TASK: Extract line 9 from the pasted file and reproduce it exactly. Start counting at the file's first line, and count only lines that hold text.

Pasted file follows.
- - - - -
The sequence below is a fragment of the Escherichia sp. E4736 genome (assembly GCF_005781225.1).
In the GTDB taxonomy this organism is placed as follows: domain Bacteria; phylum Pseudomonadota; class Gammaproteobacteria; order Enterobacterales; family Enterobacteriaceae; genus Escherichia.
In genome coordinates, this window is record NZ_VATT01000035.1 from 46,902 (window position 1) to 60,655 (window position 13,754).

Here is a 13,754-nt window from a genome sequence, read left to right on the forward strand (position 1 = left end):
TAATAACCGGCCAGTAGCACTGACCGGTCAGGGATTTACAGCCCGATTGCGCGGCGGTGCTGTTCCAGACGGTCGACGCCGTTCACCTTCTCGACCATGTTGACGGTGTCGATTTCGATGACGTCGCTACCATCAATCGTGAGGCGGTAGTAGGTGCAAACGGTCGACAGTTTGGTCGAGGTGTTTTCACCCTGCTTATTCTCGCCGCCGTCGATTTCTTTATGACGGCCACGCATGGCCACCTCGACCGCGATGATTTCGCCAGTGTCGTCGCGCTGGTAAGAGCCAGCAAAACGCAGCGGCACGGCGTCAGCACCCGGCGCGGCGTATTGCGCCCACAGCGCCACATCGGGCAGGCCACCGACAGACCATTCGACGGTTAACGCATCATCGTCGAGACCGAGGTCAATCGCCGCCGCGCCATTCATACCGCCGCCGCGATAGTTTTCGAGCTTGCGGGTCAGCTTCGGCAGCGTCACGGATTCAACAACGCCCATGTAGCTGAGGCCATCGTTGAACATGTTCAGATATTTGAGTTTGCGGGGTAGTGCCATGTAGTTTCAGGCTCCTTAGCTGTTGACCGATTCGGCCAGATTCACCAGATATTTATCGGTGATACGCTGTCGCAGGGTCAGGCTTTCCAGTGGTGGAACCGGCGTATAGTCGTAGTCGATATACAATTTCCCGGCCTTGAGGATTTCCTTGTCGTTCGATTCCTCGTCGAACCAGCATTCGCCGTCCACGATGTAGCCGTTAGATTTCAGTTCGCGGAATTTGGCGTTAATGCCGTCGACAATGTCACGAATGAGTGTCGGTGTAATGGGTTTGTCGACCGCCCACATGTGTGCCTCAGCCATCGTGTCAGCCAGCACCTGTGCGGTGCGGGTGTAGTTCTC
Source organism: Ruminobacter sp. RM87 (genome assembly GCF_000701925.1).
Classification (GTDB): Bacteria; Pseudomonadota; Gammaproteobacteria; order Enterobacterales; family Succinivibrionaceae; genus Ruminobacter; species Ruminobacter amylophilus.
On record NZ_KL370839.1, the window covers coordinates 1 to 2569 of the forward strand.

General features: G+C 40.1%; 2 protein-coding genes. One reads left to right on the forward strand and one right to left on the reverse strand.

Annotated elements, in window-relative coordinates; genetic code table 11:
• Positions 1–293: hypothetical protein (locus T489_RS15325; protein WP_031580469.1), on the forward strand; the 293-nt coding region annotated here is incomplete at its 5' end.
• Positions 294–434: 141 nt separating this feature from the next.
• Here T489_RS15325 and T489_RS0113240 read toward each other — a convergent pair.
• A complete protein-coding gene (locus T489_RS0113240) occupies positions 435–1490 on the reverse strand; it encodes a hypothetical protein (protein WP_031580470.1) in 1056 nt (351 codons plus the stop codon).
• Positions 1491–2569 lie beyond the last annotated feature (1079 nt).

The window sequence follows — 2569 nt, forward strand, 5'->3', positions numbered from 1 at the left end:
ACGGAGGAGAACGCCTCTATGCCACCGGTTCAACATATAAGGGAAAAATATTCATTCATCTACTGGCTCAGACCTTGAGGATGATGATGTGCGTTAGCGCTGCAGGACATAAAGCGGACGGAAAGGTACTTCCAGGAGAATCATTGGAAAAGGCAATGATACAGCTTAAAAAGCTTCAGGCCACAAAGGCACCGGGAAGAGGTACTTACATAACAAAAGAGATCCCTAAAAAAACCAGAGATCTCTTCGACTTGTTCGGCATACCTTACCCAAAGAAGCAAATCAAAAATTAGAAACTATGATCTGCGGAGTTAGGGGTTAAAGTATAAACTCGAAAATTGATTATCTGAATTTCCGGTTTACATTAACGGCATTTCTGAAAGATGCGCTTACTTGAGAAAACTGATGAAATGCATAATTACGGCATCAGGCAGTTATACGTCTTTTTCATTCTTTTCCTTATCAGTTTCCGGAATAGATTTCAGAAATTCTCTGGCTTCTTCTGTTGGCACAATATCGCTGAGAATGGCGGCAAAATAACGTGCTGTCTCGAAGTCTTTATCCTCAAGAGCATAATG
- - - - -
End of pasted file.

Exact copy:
General features: G+C 40.1%; 2 protein-coding genes. One reads left to right on the forward strand and one right to left on the reverse strand.